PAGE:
By Jamie Lyon, head of corporate sector, ACCA
Reading a lot of the commentary on finance and the role of today’s CFO you’d be forgiven for thinking that today’s finance function spends all of its time on strategy formulation and execution. I don’t doubt for one second how important the role of finance as a strategic business partner to the organisation is, or the critical role progressive CFOs increasingly play in strategic support to the organisation. But it is also worth remembering the role the finance organisation plays in what I would call the fundamentals – cost management, cash-flow management, finance operations and so on. There are of course differences and changes in priorities – the strategy of the business, the prevailing state of the economy, its industry sector – are naturally factors which shape and influence the focus of finance leaders and the function at any given time. But it seems irrational to think that great finance functions are still not held to account on the strength of control and financial management of the organisation. This indeed is at the core of its fiduciary responsibilities. It’s also critical to get this right if you truly aspire to supporting the strategic agenda of the business – these multiple aims of the finance organisation are not mutually exclusive. Having this bedrock of broad finance capability is also, of course, particularly relevant in a period of on-going volatility and growth challenges.
We recently produced a report examining the future needs of the finance function, and the implications for developing the capabilities needed. The report, the complete finance professional, draws on a wide range of studies, including ACCA research specifically with CFOs and other finance leaders, to test these ideas out. The conclusions were very simple. Great finance functions needs to be able to draw on a wide range of finance capabilities. They can’t survive on staffing their functions with people schooled on a narrow version of management accounting, and this isn’t particularly healthy for developing the capabilities needed in future finance leaders either. Let’s consider the roles some finance professionals perform to illustrate the point – can financial analysts drive truly effective decision-making if they don’t have a broader understanding of risk; can internal auditors perform their roles effectively without a strong grounding across financial and management accounting disciplines; can accountants with investment appraisal responsibilities get by with no awareness of tax, or regulatory changes which may have implications on project benefits…and so on. I don’t quite think so.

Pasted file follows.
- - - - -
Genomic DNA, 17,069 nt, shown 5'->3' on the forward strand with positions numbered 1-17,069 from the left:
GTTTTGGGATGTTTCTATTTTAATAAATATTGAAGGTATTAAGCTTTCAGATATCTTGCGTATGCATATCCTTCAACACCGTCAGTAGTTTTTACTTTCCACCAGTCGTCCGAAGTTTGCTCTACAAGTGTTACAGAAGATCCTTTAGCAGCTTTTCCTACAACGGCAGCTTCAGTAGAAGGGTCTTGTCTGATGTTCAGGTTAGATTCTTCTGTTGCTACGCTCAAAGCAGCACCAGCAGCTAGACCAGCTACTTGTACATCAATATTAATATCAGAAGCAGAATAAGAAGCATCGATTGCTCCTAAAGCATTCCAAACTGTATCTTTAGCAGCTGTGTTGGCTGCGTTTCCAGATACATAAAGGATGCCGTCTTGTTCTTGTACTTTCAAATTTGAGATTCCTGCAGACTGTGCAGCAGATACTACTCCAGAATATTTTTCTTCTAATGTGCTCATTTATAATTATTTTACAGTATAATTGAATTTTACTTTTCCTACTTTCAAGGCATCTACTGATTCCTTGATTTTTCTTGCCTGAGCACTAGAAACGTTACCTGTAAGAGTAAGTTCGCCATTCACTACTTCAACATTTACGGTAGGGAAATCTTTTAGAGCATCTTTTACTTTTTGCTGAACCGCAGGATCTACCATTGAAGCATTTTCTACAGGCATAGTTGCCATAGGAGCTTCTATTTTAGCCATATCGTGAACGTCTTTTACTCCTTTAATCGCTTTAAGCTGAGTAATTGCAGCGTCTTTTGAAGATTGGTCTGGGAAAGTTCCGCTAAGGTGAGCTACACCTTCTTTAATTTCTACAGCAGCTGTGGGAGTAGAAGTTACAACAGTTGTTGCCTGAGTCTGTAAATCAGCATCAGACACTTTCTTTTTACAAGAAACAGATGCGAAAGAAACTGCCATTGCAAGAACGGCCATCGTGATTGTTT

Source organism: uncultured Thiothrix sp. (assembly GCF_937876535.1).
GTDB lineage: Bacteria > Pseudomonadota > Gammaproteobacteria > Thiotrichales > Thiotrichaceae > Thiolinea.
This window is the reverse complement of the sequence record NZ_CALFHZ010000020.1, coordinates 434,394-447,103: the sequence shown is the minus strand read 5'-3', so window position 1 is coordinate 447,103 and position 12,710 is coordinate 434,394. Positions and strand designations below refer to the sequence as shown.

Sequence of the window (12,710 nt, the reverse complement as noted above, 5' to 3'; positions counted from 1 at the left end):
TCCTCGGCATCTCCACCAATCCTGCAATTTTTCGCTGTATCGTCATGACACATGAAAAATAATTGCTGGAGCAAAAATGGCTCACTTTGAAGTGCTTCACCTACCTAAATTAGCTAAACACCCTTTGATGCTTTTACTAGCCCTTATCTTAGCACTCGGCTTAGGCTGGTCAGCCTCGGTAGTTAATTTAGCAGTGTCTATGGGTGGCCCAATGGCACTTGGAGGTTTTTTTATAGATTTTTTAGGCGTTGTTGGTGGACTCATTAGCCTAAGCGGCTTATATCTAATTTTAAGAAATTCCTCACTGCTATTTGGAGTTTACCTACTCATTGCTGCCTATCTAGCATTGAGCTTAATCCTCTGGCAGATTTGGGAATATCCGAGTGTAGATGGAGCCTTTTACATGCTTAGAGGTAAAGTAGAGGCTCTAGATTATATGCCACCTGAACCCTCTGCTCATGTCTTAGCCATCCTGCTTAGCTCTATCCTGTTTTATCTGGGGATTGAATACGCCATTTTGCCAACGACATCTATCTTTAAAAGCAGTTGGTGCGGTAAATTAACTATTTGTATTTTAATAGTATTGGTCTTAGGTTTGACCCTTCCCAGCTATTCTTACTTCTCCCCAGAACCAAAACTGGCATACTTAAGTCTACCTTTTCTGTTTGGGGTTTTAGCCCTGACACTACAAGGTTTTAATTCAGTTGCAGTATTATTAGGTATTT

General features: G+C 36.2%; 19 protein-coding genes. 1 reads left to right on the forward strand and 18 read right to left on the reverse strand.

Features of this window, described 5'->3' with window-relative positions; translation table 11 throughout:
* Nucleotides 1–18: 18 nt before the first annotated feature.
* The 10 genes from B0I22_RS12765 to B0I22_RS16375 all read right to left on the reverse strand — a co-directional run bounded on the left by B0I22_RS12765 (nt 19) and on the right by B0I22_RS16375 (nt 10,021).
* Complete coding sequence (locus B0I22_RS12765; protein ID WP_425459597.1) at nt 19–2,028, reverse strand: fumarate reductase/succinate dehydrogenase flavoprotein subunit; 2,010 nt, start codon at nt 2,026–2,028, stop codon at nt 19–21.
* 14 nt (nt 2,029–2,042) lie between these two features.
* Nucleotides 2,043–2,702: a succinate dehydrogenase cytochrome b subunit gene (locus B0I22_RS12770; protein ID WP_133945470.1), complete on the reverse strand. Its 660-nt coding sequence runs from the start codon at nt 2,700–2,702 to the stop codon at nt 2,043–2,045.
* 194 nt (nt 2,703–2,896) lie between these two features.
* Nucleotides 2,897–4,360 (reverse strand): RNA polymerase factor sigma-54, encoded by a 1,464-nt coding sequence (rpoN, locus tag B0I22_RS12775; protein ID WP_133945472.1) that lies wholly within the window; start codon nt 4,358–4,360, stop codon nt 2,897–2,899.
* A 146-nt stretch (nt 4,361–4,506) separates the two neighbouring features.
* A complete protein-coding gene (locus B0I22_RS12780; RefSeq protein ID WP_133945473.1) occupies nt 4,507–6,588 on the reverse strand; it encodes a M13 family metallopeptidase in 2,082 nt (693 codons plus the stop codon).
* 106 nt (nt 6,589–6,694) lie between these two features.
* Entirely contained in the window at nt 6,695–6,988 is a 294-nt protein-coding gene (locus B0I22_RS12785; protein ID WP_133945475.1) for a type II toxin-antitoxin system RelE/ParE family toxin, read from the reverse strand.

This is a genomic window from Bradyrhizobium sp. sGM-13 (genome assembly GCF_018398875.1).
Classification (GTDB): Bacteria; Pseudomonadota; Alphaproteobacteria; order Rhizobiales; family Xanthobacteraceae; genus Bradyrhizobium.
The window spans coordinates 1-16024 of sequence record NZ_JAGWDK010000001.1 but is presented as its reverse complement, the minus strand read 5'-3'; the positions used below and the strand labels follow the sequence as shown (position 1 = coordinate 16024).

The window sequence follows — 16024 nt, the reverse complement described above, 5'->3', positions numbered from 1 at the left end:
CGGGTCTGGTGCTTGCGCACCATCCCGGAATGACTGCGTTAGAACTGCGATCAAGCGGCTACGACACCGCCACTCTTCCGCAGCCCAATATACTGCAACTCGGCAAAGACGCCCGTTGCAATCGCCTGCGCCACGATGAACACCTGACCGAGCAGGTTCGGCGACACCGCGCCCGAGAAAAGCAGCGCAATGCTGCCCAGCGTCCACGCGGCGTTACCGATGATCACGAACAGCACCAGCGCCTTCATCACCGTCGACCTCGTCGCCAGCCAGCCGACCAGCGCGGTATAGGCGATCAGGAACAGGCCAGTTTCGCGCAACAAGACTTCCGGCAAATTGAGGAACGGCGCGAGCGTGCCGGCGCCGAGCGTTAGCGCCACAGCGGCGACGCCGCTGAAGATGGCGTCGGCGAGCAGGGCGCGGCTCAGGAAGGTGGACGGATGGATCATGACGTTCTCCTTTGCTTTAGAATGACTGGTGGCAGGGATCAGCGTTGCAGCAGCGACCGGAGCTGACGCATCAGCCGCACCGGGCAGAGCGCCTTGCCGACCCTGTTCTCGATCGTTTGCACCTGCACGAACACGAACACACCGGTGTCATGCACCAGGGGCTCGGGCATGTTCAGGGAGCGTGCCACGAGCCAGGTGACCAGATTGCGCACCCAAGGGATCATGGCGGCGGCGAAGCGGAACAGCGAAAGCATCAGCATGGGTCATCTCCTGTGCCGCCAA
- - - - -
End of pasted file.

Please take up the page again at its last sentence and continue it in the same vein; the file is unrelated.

Secondly, with public debt, currency instability, emerging market growth, commodity price rises and many other signs of significant volatility, finance leaders themselves are in a huge period of flux, change and uncertainty; we know the role of CFOs continues to evolve but it’s the shear breadth of skills and knowledge that is now called into play; also given the level of volatility in the global economy we see a real call out to balance the quest for growth with the need for control – this ‘balanced finance leadership’ really is as a hallmark of the top finance job right now. The report also comes to other simple conclusions – a recognition that the changing face of finance operations with the advent of shared services, outsourcing, centres of excellence and the retained organisation demands both excellence in traditional finance capabilities (e.g. process mastery, transparency in controls, specialised finance expertise) as well as new capabilities (transformation, project management, dealing with change, customer centricity and so on); and that strong finance functions earn the partnering mandate best by ensuring effective finance stewardship of the organisation as a strong foundation; in short you can’t neglect one for the other, it doesn’t quite work like that.
At ACCA we continue to advocate the need for breadth and depth of financial understanding in finance functions today.